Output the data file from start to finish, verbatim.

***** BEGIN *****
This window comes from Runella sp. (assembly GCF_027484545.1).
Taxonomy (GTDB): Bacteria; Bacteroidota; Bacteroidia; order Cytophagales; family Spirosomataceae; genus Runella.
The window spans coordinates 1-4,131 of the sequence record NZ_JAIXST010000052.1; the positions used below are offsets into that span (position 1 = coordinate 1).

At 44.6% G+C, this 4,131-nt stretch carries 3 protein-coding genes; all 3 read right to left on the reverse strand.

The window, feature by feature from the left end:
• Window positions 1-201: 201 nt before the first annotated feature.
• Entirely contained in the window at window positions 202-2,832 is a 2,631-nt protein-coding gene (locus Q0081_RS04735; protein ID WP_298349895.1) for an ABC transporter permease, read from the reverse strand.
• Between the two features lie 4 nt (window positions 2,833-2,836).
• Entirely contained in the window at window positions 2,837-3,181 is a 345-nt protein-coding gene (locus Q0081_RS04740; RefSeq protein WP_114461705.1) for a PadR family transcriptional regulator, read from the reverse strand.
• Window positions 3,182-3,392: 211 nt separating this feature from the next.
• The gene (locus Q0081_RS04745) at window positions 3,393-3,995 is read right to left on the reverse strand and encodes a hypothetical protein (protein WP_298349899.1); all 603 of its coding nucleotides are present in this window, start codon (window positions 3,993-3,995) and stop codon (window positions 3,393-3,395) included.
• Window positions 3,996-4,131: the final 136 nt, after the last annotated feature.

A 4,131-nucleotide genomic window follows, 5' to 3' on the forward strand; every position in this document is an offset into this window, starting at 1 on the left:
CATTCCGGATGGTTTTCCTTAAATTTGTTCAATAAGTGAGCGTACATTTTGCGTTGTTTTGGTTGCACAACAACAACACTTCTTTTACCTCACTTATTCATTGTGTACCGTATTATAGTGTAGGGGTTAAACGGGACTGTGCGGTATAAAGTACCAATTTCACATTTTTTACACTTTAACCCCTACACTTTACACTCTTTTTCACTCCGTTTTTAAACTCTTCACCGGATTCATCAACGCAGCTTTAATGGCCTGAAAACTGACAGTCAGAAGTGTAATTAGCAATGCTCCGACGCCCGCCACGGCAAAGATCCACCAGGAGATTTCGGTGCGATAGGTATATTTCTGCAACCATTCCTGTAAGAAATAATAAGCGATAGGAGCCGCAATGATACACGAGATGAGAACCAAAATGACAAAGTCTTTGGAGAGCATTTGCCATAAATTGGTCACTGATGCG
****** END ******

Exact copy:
This window comes from Runella sp. (assembly GCF_027484545.1).
Taxonomy (GTDB): Bacteria; Bacteroidota; Bacteroidia; order Cytophagales; family Spirosomataceae; genus Runella.
The window spans coordinates 1-4,131 of the sequence record NZ_JAIXST010000052.1; the positions used below are offsets into that span (position 1 = coordinate 1).

At 44.6% G+C, this 4,131-nt stretch carries 3 protein-coding genes; all 3 read right to left on the reverse strand.

The window, feature by feature from the left end:
• Window positions 1-201: 201 nt before the first annotated feature.
• Entirely contained in the window at window positions 202-2,832 is a 2,631-nt protein-coding gene (locus Q0081_RS04735; protein ID WP_298349895.1) for an ABC transporter permease, read from the reverse strand.
• Between the two features lie 4 nt (window positions 2,833-2,836).
• Entirely contained in the window at window positions 2,837-3,181 is a 345-nt protein-coding gene (locus Q0081_RS04740; RefSeq protein WP_114461705.1) for a PadR family transcriptional regulator, read from the reverse strand.
• Window positions 3,182-3,392: 211 nt separating this feature from the next.
• The gene (locus Q0081_RS04745) at window positions 3,393-3,995 is read right to left on the reverse strand and encodes a hypothetical protein (protein WP_298349899.1); all 603 of its coding nucleotides are present in this window, start codon (window positions 3,993-3,995) and stop codon (window positions 3,393-3,395) included.
• Window positions 3,996-4,131: the final 136 nt, after the last annotated feature.

A 4,131-nucleotide genomic window follows, 5' to 3' on the forward strand; every position in this document is an offset into this window, starting at 1 on the left:
CATTCCGGATGGTTTTCCTTAAATTTGTTCAATAAGTGAGCGTACATTTTGCGTTGTTTTGGTTGCACAACAACAACACTTCTTTTACCTCACTTATTCATTGTGTACCGTATTATAGTGTAGGGGTTAAACGGGACTGTGCGGTATAAAGTACCAATTTCACATTTTTTACACTTTAACCCCTACACTTTACACTCTTTTTCACTCCGTTTTTAAACTCTTCACCGGATTCATCAACGCAGCTTTAATGGCCTGAAAACTGACAGTCAGAAGTGTAATTAGCAATGCTCCGACGCCCGCCACGGCAAAGATCCACCAGGAGATTTCGGTGCGATAGGTATATTTCTGCAACCATTCCTGTAAGAAATAATAAGCGATAGGAGCCGCAATGATACACGAGATGAGAACCAAAATGACAAAGTCTTTGGAGAGCATTTGCCATAAATTGGTCACTGATGCG